There’s another thing.

I once read the blog tour entry I wrote for Shimmer to #TheTeen (yes, he even gets his own hashtag). He got noticeably jumpy and asked me if I’d read any of the others in the series, so I ended up reading him all the blog tour posts I’ve done for this YA series from Tundra Books. The more I read, the antsier he got until finally in his “THERE IS NO SUCH THING AS DELAYED GRATIFICATION” voice, he asked, MOM MOM MOM DO YOU HAVE THOSE BOOKS OR IF NOT CAN WE JUST GO TO THE CITY TO BUY THEM RIGHT NOW PLEASE? You know the author’s on to something when a 16-year-old loses his mind over wanting to read some books.

I ended up lending him all three of the first books in this series about a couple of half-angel, half-human warriors, which he proceeded to consume like a starving man eats …well, pretty much anything, actually. So when he saw me running around the house like Kermit the Frog and screaming like a teenage girl at a Beatles concert circa 1955 [editor’s note: 1965] while brandishing a fresh-out-of-the-box copy of Burn, HE screamed like a teenage girl at a Beatles concert and started flapping his hands like a muppet. (We are cut from the same cloth, he and I.)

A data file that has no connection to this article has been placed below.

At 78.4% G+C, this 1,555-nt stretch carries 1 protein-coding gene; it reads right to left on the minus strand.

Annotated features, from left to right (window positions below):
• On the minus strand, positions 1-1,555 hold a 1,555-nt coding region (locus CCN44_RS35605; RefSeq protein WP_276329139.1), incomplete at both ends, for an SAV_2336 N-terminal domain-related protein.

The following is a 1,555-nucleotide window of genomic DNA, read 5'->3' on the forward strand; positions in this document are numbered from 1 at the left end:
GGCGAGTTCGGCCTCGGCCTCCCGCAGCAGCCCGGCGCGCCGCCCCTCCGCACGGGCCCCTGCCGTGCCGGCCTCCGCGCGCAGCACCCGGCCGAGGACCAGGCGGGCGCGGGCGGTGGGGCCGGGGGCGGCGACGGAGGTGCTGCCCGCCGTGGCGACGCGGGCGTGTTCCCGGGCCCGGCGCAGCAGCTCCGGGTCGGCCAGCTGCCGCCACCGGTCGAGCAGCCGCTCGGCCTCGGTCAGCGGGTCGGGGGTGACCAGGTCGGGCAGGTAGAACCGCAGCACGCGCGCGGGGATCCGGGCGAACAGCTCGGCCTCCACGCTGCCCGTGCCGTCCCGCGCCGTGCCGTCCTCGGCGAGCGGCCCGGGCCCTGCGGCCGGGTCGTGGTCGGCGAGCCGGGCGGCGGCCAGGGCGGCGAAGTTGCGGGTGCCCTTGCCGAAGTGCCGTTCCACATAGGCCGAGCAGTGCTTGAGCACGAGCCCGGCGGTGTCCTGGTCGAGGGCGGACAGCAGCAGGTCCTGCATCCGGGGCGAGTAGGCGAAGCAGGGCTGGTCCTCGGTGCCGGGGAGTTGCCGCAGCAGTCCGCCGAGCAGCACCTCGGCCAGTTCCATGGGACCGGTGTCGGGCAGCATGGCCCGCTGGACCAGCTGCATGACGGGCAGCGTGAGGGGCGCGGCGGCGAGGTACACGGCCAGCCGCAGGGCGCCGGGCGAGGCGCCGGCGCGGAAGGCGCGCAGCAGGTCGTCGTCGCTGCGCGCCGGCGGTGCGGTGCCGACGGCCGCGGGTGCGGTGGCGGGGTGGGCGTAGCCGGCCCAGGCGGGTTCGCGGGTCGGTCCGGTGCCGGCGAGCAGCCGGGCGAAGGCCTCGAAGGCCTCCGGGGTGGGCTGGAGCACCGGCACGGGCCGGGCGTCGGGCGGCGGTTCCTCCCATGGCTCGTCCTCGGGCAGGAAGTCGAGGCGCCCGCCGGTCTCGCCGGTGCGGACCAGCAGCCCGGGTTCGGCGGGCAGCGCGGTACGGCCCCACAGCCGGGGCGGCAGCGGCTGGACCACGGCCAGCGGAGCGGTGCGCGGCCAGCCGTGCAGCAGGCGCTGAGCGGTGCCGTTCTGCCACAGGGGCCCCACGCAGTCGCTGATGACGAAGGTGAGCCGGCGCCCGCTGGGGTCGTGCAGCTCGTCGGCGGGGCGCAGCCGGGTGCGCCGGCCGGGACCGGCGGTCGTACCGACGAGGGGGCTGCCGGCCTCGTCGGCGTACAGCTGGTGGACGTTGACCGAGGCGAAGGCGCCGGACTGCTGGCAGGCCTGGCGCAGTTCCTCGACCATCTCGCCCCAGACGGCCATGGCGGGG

Yeah, we were excited. Probably more than regular people get at having a book in their house, but there was a bittersweetness to the joy, because we knew it meant the series was over. Whatever else Rafa and Jude and Gaby got up to after this would be their business, not ours. Yet on the other hand, the downfall of so many book series is that they seem to never end. Each subsequent title in the franchise gets watered down just a little until eventually, you’re on book 84 and you’ve forgotten why you started reading the series at all. Sometimes, it’s good when things end. Especially when they end the way they started: with passion, strength and a little bit of mystery.